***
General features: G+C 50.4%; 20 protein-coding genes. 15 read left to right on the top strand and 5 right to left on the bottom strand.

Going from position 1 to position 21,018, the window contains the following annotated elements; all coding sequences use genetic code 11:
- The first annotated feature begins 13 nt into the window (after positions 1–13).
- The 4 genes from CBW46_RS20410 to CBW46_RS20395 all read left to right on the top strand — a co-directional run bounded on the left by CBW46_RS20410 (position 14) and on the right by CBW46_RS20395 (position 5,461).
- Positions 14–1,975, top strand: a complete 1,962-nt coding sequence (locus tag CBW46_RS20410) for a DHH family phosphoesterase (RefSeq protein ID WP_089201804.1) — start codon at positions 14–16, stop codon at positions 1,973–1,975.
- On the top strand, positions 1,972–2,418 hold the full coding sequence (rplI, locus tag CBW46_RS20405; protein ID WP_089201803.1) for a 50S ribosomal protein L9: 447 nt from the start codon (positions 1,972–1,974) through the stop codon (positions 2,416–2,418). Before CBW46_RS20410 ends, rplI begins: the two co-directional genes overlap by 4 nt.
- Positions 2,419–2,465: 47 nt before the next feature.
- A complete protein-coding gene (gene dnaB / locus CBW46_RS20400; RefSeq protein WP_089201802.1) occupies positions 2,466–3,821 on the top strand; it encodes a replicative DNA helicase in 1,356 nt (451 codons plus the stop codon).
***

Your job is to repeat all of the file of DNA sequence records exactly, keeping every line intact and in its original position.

General features: G+C 50.4%; 20 protein-coding genes. 15 read left to right on the top strand and 5 right to left on the bottom strand.

Going from position 1 to position 21,018, the window contains the following annotated elements; all coding sequences use genetic code 11:
- The first annotated feature begins 13 nt into the window (after positions 1–13).
- The 4 genes from CBW46_RS20410 to CBW46_RS20395 all read left to right on the top strand — a co-directional run bounded on the left by CBW46_RS20410 (position 14) and on the right by CBW46_RS20395 (position 5,461).
- Positions 14–1,975, top strand: a complete 1,962-nt coding sequence (locus tag CBW46_RS20410) for a DHH family phosphoesterase (RefSeq protein ID WP_089201804.1) — start codon at positions 14–16, stop codon at positions 1,973–1,975.
- On the top strand, positions 1,972–2,418 hold the full coding sequence (rplI, locus tag CBW46_RS20405; protein ID WP_089201803.1) for a 50S ribosomal protein L9: 447 nt from the start codon (positions 1,972–1,974) through the stop codon (positions 2,416–2,418). Before CBW46_RS20410 ends, rplI begins: the two co-directional genes overlap by 4 nt.
- Positions 2,419–2,465: 47 nt before the next feature.
- A complete protein-coding gene (gene dnaB / locus CBW46_RS20400; RefSeq protein WP_089201802.1) occupies positions 2,466–3,821 on the top strand; it encodes a replicative DNA helicase in 1,356 nt (451 codons plus the stop codon).